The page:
Darren Goodwater, an underemployed actor who specialized in re-enactment TV programs, never slept much at all and even less after he began to doubt night had an ending. In despair, he threw away his clocks.
“Time management,” was how Darren described the choice he’d made.
No one wanted to talk about the apparent bloat of the sun, or how it set a few minutes earlier each day, or how dawn was delayed until the afternoon. Our new solar reality meant sunrise heralded lunch, not breakfast. We could be forgiven for not noticing at first; the change had happened so slowly — a minute hand on one of Darren’s discarded clocks, or flowers ripening into nuts, or dinosaur carcasses mortifying into coal. Never forget that kidney stones grow in darkness.
Despite the swelling ball of hell above our heads, pundits blamed hotter weather on the global warming everyone had blathered about for years. Dissension percolated while the sun doubled in diameter each week. Record high temperatures boosted social interaction at least:
“Hot enough for you?”
“Why, yes, I expect it is.”
Evenings were longer now. A person couldn’t ease into slumber without wondering if there was enough traction to climb out the other side. What if you got stuck, couldn’t find the momentum, the ramp that launched you back up to a nice shower and talk shows and double espressos? The extended sleep cycle left ample opportunity for two, three, as many as seven dreams in one go. Pure seduction. For many of us, a week’s worth of false things we’d probably never see or do.
“No way I’m falling for that,” Darren Goodwater said in a background noise kind of voice. “I mean, if I don’t wake up, and someone gains an advantage from it…”
A scant four hours of light pressed down on us daily. Instead of sheltering from the routine broil, we staggered from Point A to Point B and took care of day-business while we could. Darren, on his way to the bodega for sundries, finally decided to, well, declare. His internal organs felt especially tingly just then.
He scrambled atop a black & white police car in front of the precinct headquarters. Wilted cops lounging outside on the steps glared at Darren but made no move to stop him. They mopped their brows and waited for better crimes. Due to present circumstances it was preferable to allow citizens to let off a little steam, within reason.
“I’ve devoted my life to the pursuit of art,” Darren told scattered passersby, whose numbers and expectations multiplied as he spoke. “Even if you don’t watch cable TV crime shows, or historical dramas, or local commercials, I was there for you. Or maybe it was for me. All I know for certain is that I was there.”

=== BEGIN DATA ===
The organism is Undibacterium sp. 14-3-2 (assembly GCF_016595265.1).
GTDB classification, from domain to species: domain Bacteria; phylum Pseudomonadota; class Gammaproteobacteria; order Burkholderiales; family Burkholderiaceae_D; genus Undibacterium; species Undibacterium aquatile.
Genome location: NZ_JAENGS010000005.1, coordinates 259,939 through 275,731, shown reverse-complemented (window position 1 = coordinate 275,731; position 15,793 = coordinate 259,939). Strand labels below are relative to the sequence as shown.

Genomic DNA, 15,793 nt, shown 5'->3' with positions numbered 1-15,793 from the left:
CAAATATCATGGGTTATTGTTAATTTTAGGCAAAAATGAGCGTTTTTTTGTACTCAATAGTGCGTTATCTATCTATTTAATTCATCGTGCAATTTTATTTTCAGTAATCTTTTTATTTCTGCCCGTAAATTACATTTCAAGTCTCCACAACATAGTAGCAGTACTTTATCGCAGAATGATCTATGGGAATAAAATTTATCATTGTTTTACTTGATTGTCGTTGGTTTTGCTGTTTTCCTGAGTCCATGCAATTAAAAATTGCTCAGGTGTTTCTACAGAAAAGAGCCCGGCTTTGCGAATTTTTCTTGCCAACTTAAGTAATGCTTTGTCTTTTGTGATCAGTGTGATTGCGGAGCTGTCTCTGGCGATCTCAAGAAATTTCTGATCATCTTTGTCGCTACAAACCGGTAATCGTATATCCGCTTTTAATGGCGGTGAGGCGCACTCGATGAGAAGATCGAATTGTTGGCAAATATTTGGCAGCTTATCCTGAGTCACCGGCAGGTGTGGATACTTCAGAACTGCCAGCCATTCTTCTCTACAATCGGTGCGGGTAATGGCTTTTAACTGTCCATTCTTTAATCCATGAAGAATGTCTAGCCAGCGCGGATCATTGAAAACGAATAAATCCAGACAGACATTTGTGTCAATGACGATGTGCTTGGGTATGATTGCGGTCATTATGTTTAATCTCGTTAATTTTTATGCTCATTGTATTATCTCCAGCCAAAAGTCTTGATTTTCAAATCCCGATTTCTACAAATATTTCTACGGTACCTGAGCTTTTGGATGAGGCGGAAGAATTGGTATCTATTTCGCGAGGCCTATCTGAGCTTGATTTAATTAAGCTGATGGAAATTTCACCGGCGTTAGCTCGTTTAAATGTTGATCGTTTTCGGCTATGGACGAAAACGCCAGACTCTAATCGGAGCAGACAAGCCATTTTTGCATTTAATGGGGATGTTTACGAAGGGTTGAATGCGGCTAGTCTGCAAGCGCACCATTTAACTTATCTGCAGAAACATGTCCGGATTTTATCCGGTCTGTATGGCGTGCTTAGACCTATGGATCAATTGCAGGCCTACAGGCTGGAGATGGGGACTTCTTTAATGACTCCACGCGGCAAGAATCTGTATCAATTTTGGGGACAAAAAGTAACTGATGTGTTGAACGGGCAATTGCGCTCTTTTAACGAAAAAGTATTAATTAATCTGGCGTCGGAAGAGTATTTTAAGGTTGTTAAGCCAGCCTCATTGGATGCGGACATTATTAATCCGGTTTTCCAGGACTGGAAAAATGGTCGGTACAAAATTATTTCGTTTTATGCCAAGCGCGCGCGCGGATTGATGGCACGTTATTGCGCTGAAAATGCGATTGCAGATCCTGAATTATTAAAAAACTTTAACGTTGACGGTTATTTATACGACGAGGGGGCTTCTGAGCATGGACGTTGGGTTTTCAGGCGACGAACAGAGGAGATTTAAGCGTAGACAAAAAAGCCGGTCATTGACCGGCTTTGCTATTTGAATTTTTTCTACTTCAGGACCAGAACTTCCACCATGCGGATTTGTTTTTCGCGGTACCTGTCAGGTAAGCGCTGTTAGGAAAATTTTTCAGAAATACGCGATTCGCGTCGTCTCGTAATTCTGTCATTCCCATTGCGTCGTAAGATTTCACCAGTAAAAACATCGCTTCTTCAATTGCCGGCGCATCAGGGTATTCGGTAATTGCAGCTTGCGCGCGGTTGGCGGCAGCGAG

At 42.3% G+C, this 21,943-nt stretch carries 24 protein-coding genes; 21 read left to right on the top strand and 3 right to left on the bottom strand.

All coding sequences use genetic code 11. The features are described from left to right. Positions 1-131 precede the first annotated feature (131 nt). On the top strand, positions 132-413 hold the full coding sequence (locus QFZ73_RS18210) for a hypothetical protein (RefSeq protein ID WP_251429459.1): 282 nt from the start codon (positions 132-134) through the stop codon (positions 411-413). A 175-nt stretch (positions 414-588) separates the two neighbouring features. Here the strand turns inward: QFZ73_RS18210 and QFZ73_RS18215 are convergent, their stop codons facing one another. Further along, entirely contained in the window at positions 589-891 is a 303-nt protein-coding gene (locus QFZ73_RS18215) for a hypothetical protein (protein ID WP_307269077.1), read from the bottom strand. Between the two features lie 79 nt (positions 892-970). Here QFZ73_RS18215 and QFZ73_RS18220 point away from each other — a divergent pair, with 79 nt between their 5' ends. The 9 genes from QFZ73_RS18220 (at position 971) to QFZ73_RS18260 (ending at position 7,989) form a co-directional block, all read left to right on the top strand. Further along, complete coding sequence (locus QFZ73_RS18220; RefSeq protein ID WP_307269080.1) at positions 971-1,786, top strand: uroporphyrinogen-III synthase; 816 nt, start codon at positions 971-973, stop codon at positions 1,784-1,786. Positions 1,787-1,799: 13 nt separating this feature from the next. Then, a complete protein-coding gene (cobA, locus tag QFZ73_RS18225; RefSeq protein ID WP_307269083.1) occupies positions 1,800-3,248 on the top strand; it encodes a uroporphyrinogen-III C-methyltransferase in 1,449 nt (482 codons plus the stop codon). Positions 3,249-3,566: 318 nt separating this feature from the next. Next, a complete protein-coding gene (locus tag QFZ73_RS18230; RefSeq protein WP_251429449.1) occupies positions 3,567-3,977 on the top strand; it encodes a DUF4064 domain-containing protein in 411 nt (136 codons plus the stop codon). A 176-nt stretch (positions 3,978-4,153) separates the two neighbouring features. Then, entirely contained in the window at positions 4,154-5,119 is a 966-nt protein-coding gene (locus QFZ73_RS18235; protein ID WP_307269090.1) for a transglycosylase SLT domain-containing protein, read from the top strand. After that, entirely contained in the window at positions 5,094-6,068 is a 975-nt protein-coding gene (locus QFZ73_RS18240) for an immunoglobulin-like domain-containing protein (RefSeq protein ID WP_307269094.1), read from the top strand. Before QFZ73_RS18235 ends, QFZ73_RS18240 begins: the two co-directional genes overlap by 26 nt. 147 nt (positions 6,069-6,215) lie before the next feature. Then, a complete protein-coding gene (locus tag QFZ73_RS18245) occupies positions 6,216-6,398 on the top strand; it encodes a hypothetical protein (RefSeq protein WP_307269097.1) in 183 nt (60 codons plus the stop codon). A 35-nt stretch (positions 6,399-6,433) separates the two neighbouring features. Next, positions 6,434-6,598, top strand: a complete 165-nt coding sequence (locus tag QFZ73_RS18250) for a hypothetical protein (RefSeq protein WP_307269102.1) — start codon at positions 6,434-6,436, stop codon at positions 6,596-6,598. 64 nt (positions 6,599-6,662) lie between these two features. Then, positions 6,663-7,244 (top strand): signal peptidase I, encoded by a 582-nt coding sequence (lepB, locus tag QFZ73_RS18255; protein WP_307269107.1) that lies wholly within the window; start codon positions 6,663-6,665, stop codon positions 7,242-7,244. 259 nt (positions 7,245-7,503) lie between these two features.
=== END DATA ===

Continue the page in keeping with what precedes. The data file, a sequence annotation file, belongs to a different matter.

Wobbly with heatstroke, fatigue, and passion, Darren gleamed atop the car. Too much exposed, sweaty skin; hair and beard curls tight as trampoline springs; bare feet like suction cups. Darren’s muscle spasms animated his tattoos. Stripped down to almost nothing, all of us. Modesty was one of the first casualties when afternoon temperatures started averaging one hundred twenty degrees Fahrenheit.
“We mustn’t allow the day’s heat to drive us into night’s cold headlock!” Darren said. His voice increased in volume and pitch, not that it helped. “What good is our world, our own humble lives, this multi-part episode if you will, if we sleep through the post-climax resolution that explains everything?”
An older gentleman fainted. Speeches and thermal extremes are tough on elders, make no mistake. The crowd that encircled Darren’s police car reflowed itself around the collapsed oldster.
“He’s trying to speak!” someone cried. “Give him room!” shouted another.
Darren jumped down onto the melty asphalt and squirmed through the mob. He bent to the victim, whose mouth opened and closed silently as if in prayer.
“What is it, old fellow?” asked Darren. “Rest easy, you’re with friends.”
A woman took off her wide-brimmed hat and fanned sweltering air toward the victim.
“So damned hot all the time,” gasped the man. “Are we moving closer to the sun, or is it just getting bigger?”
“Why can’t it be both?” said Darren. He was a Civil War soldier waiting stoically for the signal to charge; the murder suspect’s friend and neighbor, ignorant of the accused’s bad intentions.
“Oh, goddamn you,” the man said. His eyes closed and he appeared what is called beatific: all peaceful and dead-like. Then he began to snore.
Darren looked up at the sky; he had read somewhere that dumb beasts rarely did so, only humans. The rising red sun’s ever-expanding perimeter would have matched a rainbow’s arc, except fire filled the curve’s belly. Darren sniffed seared atmosphere and caught the scent of radiation and brimstone. To smell a star — now, that was the stuff of overabundant dreams.
MICHAEL GRANT SMITH wears sleeveless T-shirts, weather permitting. His writing has appeared in elimae, Ghost Parachute, Longshot Island, The Airgonaut, formercactus, Riggwelter, and others. Michael resides in Ohio. He has traveled to Hong Kong, Shanghai, and Cincinnati. To learn too much about Michael, please visit http://www.michaelgrantsmith.com and @MGSatMGScom.